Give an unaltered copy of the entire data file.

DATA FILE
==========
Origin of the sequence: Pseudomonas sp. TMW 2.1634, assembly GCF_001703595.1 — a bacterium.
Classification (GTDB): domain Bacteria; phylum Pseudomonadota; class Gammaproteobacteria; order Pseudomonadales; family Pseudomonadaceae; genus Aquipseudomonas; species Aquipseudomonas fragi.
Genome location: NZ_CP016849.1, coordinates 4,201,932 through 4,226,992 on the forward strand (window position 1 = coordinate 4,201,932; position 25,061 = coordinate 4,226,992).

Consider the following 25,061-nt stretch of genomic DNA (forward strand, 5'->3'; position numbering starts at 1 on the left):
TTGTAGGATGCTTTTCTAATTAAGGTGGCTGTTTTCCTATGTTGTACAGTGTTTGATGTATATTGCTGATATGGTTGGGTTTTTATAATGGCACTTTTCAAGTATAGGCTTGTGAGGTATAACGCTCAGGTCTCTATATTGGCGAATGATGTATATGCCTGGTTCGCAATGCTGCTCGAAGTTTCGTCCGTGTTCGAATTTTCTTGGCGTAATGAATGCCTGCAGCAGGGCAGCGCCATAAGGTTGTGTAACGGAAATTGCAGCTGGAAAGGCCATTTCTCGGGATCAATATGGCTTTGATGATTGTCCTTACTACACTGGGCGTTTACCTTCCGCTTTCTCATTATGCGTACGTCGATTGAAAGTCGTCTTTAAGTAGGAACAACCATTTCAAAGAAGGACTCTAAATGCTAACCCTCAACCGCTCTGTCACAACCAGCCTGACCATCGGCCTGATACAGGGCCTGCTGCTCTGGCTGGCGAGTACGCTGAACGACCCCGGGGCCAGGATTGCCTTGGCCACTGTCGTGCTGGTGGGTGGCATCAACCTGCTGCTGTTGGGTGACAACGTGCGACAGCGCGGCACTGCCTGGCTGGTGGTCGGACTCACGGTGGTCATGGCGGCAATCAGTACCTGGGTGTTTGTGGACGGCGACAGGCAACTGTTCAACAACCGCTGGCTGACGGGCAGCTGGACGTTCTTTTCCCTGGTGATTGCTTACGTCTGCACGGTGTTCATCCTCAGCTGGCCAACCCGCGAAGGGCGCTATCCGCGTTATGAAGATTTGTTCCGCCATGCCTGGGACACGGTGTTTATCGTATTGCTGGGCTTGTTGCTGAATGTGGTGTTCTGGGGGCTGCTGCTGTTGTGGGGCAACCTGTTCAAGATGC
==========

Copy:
Origin of the sequence: Pseudomonas sp. TMW 2.1634, assembly GCF_001703595.1 — a bacterium.
Classification (GTDB): domain Bacteria; phylum Pseudomonadota; class Gammaproteobacteria; order Pseudomonadales; family Pseudomonadaceae; genus Aquipseudomonas; species Aquipseudomonas fragi.
Genome location: NZ_CP016849.1, coordinates 4,201,932 through 4,226,992 on the forward strand (window position 1 = coordinate 4,201,932; position 25,061 = coordinate 4,226,992).

Consider the following 25,061-nt stretch of genomic DNA (forward strand, 5'->3'; position numbering starts at 1 on the left):
TTGTAGGATGCTTTTCTAATTAAGGTGGCTGTTTTCCTATGTTGTACAGTGTTTGATGTATATTGCTGATATGGTTGGGTTTTTATAATGGCACTTTTCAAGTATAGGCTTGTGAGGTATAACGCTCAGGTCTCTATATTGGCGAATGATGTATATGCCTGGTTCGCAATGCTGCTCGAAGTTTCGTCCGTGTTCGAATTTTCTTGGCGTAATGAATGCCTGCAGCAGGGCAGCGCCATAAGGTTGTGTAACGGAAATTGCAGCTGGAAAGGCCATTTCTCGGGATCAATATGGCTTTGATGATTGTCCTTACTACACTGGGCGTTTACCTTCCGCTTTCTCATTATGCGTACGTCGATTGAAAGTCGTCTTTAAGTAGGAACAACCATTTCAAAGAAGGACTCTAAATGCTAACCCTCAACCGCTCTGTCACAACCAGCCTGACCATCGGCCTGATACAGGGCCTGCTGCTCTGGCTGGCGAGTACGCTGAACGACCCCGGGGCCAGGATTGCCTTGGCCACTGTCGTGCTGGTGGGTGGCATCAACCTGCTGCTGTTGGGTGACAACGTGCGACAGCGCGGCACTGCCTGGCTGGTGGTCGGACTCACGGTGGTCATGGCGGCAATCAGTACCTGGGTGTTTGTGGACGGCGACAGGCAACTGTTCAACAACCGCTGGCTGACGGGCAGCTGGACGTTCTTTTCCCTGGTGATTGCTTACGTCTGCACGGTGTTCATCCTCAGCTGGCCAACCCGCGAAGGGCGCTATCCGCGTTATGAAGATTTGTTCCGCCATGCCTGGGACACGGTGTTTATCGTATTGCTGGGCTTGTTGCTGAATGTGGTGTTCTGGGGGCTGCTGCTGTTGTGGGGCAACCTGTTCAAGATGC